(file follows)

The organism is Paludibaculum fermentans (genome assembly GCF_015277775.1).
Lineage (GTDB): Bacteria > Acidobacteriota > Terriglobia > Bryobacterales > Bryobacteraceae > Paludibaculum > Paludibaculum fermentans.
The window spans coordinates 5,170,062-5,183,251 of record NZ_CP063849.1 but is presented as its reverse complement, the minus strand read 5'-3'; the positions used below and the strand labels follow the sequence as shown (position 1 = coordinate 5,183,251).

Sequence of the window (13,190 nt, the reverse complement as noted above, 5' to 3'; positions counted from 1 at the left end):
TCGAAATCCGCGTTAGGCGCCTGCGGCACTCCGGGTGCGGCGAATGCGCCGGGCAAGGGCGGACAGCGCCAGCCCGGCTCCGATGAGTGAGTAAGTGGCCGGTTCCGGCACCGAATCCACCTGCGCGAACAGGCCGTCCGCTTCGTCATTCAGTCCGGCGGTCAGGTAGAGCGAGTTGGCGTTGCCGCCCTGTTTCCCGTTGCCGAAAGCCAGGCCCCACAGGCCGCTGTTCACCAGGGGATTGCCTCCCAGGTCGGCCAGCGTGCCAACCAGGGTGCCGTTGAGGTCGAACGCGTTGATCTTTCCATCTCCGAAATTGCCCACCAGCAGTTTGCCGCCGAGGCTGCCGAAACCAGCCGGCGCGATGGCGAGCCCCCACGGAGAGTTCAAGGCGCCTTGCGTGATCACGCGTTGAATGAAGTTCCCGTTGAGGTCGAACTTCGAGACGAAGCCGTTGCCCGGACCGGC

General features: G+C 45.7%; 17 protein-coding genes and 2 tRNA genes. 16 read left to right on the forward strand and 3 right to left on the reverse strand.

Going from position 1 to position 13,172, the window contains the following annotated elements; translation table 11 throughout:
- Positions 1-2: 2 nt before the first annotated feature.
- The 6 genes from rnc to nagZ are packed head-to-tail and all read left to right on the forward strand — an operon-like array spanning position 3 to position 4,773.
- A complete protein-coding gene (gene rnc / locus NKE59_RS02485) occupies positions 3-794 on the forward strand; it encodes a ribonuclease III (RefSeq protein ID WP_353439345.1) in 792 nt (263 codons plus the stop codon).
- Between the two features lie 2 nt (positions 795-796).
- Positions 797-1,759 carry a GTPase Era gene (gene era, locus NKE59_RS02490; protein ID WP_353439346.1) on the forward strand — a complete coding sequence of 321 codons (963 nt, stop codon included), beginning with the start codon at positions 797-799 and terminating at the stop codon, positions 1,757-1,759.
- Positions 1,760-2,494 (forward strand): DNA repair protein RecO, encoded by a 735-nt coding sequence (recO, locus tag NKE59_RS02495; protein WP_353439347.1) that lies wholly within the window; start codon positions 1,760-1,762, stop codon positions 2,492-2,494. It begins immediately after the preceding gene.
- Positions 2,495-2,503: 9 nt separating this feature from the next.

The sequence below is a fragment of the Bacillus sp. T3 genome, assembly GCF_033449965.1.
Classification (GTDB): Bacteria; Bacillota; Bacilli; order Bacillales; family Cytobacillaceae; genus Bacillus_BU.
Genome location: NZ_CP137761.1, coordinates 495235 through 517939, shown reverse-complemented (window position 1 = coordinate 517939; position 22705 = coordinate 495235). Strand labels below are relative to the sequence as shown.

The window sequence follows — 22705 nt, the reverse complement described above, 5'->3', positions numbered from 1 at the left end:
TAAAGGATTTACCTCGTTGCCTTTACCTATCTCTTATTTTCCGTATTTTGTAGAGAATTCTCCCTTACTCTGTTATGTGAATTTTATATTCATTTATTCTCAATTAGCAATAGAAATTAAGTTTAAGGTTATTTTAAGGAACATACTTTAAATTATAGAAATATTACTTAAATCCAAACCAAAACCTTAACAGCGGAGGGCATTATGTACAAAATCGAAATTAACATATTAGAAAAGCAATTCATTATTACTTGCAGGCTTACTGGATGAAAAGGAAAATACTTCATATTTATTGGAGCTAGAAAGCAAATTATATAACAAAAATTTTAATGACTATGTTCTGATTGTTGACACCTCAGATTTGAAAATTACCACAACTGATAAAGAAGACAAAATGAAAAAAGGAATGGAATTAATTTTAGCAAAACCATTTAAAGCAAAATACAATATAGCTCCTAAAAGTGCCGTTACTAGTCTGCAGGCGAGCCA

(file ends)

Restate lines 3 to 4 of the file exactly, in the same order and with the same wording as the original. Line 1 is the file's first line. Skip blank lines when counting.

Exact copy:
The window spans coordinates 5,170,062-5,183,251 of record NZ_CP063849.1 but is presented as its reverse complement, the minus strand read 5'-3'; the positions used below and the strand labels follow the sequence as shown (position 1 = coordinate 5,183,251).

Sequence of the window (13,190 nt, the reverse complement as noted above, 5' to 3'; positions counted from 1 at the left end):